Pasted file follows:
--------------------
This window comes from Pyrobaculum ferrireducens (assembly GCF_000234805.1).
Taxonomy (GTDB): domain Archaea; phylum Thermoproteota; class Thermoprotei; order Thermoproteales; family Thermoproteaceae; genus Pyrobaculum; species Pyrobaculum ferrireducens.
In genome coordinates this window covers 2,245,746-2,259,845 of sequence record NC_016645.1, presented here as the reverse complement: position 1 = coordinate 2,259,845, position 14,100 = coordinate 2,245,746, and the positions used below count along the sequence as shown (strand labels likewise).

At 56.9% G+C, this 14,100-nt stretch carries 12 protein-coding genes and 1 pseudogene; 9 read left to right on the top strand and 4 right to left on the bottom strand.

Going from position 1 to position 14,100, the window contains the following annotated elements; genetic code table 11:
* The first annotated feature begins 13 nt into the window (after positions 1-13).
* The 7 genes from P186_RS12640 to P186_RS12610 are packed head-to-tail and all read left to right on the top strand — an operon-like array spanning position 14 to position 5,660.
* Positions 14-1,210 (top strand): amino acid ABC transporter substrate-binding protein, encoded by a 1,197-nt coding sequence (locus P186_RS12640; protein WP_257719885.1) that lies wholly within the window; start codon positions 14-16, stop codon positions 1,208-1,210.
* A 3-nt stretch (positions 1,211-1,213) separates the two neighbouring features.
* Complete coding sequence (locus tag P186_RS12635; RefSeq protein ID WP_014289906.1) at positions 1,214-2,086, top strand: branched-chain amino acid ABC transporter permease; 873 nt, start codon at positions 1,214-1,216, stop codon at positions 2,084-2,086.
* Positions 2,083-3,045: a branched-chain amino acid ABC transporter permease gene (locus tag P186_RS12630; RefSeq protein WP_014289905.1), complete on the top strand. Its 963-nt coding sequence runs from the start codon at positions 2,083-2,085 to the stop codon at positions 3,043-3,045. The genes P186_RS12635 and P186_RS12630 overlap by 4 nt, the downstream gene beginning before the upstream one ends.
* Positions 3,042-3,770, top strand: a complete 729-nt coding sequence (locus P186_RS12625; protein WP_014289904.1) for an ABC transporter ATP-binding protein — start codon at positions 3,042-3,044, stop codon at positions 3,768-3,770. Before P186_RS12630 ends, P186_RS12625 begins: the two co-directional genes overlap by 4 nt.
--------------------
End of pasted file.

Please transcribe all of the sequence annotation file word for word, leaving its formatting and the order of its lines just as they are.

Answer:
This window comes from Pyrobaculum ferrireducens (assembly GCF_000234805.1).
Taxonomy (GTDB): domain Archaea; phylum Thermoproteota; class Thermoprotei; order Thermoproteales; family Thermoproteaceae; genus Pyrobaculum; species Pyrobaculum ferrireducens.
In genome coordinates this window covers 2,245,746-2,259,845 of sequence record NC_016645.1, presented here as the reverse complement: position 1 = coordinate 2,259,845, position 14,100 = coordinate 2,245,746, and the positions used below count along the sequence as shown (strand labels likewise).

At 56.9% G+C, this 14,100-nt stretch carries 12 protein-coding genes and 1 pseudogene; 9 read left to right on the top strand and 4 right to left on the bottom strand.

Going from position 1 to position 14,100, the window contains the following annotated elements; genetic code table 11:
* The first annotated feature begins 13 nt into the window (after positions 1-13).
* The 7 genes from P186_RS12640 to P186_RS12610 are packed head-to-tail and all read left to right on the top strand — an operon-like array spanning position 14 to position 5,660.
* Positions 14-1,210 (top strand): amino acid ABC transporter substrate-binding protein, encoded by a 1,197-nt coding sequence (locus P186_RS12640; protein WP_257719885.1) that lies wholly within the window; start codon positions 14-16, stop codon positions 1,208-1,210.
* A 3-nt stretch (positions 1,211-1,213) separates the two neighbouring features.
* Complete coding sequence (locus tag P186_RS12635; RefSeq protein ID WP_014289906.1) at positions 1,214-2,086, top strand: branched-chain amino acid ABC transporter permease; 873 nt, start codon at positions 1,214-1,216, stop codon at positions 2,084-2,086.
* Positions 2,083-3,045: a branched-chain amino acid ABC transporter permease gene (locus tag P186_RS12630; RefSeq protein WP_014289905.1), complete on the top strand. Its 963-nt coding sequence runs from the start codon at positions 2,083-2,085 to the stop codon at positions 3,043-3,045. The genes P186_RS12635 and P186_RS12630 overlap by 4 nt, the downstream gene beginning before the upstream one ends.
* Positions 3,042-3,770, top strand: a complete 729-nt coding sequence (locus P186_RS12625; protein WP_014289904.1) for an ABC transporter ATP-binding protein — start codon at positions 3,042-3,044, stop codon at positions 3,768-3,770. Before P186_RS12630 ends, P186_RS12625 begins: the two co-directional genes overlap by 4 nt.